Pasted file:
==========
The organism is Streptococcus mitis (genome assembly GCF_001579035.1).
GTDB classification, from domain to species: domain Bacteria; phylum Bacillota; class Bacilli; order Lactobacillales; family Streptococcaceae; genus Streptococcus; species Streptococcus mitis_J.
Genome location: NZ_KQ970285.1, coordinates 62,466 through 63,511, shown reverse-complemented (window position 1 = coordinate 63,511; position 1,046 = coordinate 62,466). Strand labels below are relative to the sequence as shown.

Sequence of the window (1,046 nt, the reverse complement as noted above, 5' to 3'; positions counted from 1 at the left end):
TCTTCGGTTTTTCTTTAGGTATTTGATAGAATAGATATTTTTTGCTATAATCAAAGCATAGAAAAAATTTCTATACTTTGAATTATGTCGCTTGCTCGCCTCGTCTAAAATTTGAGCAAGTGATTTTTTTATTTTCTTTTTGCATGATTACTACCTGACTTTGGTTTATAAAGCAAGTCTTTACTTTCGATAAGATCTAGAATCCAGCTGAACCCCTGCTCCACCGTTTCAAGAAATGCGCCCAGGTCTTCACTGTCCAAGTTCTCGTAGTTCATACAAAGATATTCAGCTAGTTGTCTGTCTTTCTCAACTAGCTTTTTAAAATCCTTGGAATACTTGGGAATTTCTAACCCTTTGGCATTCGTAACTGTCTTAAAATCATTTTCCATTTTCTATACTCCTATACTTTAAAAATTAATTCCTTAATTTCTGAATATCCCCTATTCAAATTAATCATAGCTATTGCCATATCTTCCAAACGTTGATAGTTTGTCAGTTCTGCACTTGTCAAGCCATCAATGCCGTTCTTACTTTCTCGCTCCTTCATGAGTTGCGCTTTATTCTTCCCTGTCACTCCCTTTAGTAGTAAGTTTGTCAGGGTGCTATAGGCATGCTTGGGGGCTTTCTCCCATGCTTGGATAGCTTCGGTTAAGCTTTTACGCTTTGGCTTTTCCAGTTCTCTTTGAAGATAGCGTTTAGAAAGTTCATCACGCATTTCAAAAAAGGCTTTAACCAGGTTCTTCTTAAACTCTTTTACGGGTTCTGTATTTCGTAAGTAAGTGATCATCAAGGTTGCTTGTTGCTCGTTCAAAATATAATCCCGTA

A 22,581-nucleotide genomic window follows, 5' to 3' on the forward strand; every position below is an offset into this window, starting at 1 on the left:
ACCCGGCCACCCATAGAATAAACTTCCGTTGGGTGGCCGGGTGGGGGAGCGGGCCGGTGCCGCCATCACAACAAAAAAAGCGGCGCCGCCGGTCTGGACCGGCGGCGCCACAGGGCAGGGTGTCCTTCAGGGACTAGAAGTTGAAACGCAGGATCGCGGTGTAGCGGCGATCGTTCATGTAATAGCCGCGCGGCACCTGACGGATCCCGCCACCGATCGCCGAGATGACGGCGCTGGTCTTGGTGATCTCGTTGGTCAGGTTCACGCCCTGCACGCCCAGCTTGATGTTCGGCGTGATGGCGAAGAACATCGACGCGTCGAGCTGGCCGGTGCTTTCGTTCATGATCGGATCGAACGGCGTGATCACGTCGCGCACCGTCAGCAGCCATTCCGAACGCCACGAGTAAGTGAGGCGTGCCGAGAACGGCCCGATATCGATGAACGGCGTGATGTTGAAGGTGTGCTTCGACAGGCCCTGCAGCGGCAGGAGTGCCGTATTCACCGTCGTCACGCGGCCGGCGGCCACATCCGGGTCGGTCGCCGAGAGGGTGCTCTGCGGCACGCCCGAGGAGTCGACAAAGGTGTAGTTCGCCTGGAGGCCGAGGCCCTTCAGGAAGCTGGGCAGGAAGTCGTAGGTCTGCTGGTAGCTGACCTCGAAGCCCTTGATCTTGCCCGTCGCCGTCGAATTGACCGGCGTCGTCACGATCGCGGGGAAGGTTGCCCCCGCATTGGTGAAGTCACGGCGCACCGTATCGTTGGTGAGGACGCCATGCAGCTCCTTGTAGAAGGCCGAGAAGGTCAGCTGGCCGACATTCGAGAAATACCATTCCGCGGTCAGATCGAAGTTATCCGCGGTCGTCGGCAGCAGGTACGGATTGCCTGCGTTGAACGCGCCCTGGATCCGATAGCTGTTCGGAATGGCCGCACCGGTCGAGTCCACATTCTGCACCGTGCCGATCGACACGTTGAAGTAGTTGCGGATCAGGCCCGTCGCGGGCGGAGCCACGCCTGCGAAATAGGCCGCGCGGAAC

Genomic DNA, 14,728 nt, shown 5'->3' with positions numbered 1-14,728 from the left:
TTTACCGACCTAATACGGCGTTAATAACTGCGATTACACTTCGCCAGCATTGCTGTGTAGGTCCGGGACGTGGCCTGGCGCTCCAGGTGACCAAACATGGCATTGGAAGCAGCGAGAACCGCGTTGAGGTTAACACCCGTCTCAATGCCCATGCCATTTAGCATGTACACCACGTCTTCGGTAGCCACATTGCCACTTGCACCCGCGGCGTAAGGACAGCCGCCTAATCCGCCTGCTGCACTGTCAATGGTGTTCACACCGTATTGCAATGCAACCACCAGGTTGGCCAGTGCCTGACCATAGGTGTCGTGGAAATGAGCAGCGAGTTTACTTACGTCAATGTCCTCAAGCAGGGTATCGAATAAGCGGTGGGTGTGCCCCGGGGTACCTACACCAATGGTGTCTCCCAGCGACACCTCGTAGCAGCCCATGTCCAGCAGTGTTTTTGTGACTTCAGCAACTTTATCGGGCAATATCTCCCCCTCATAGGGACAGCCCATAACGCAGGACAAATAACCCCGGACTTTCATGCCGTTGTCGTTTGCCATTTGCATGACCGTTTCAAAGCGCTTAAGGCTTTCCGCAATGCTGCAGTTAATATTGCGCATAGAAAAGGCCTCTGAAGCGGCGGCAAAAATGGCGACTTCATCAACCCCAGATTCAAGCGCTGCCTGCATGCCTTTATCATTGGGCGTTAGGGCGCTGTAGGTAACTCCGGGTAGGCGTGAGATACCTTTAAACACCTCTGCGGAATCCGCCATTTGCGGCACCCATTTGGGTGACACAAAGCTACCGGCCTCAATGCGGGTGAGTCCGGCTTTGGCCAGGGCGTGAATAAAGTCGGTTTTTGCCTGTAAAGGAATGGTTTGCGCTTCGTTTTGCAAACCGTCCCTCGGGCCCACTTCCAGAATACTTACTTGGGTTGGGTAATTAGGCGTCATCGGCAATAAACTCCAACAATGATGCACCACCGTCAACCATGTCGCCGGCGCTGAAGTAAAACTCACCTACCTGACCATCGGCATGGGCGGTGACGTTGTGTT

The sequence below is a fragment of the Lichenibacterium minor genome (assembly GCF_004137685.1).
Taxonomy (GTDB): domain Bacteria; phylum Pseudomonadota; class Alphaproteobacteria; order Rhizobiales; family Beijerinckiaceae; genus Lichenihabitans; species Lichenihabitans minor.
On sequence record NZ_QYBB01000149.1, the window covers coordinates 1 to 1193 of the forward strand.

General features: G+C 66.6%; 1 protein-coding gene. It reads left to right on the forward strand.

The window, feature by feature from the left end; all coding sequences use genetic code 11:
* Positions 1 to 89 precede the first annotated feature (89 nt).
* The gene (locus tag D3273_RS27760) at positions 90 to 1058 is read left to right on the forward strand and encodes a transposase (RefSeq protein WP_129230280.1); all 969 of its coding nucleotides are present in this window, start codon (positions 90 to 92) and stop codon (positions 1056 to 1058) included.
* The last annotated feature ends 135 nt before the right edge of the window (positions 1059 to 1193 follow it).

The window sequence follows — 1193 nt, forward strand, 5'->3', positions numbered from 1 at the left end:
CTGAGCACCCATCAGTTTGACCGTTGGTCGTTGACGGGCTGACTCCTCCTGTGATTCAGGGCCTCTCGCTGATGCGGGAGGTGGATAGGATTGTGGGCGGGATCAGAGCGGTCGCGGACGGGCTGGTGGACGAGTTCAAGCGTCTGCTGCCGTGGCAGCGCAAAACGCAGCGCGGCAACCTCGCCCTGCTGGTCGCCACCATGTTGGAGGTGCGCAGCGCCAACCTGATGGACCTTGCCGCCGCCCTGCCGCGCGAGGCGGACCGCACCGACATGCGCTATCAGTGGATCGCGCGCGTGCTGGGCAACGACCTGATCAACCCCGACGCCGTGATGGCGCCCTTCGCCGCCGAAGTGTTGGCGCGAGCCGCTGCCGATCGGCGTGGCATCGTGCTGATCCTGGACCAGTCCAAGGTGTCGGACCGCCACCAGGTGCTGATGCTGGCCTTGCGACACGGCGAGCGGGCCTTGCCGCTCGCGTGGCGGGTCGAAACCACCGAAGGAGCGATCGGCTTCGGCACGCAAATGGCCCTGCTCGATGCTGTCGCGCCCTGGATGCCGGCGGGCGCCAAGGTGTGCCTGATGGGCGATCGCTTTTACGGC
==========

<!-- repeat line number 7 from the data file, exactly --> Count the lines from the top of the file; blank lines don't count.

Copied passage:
ACCCGGCCACCCATAGAATAAACTTCCGTTGGGTGGCCGGGTGGGGGAGCGGGCCGGTGCCGCCATCACAACAAAAAAAGCGGCGCCGCCGGTCTGGACCGGCGGCGCCACAGGGCAGGGTGTCCTTCAGGGACTAGAAGTTGAAACGCAGGATCGCGGTGTAGCGGCGATCGTTCATGTAATAGCCGCGCGGCACCTGACGGATCCCGCCACCGATCGCCGAGATGACGGCGCTGGTCTTGGTGATCTCGTTGGTCAGGTTCACGCCCTGCACGCCCAGCTTGATGTTCGGCGTGATGGCGAAGAACATCGACGCGTCGAGCTGGCCGGTGCTTTCGTTCATGATCGGATCGAACGGCGTGATCACGTCGCGCACCGTCAGCAGCCATTCCGAACGCCACGAGTAAGTGAGGCGTGCCGAGAACGGCCCGATATCGATGAACGGCGTGATGTTGAAGGTGTGCTTCGACAGGCCCTGCAGCGGCAGGAGTGCCGTATTCACCGTCGTCACGCGGCCGGCGGCCACATCCGGGTCGGTCGCCGAGAGGGTGCTCTGCGGCACGCCCGAGGAGTCGACAAAGGTGTAGTTCGCCTGGAGGCCGAGGCCCTTCAGGAAGCTGGGCAGGAAGTCGTAGGTCTGCTGGTAGCTGACCTCGAAGCCCTTGATCTTGCCCGTCGCCGTCGAATTGACCGGCGTCGTCACGATCGCGGGGAAGGTTGCCCCCGCATTGGTGAAGTCACGGCGCACCGTATCGTTGGTGAGGACGCCATGCAGCTCCTTGTAGAAGGCCGAGAAGGTCAGCTGGCCGACATTCGAGAAATACCATTCCGCGGTCAGATCGAAGTTATCCGCGGTCGTCGGCAGCAGGTACGGATTGCCTGCGTTGAACGCGCCCTGGATCCGATAGCTGTTCGGAATGGCCGCACCGGTCGAGTCCACATTCTGCACCGTGCCGATCGACACGTTGAAGTAGTTGCGGATCAGGCCCGTCGCGGGCGGAGCCACGCCTGCGAAATAGGCCGCGCGGAAC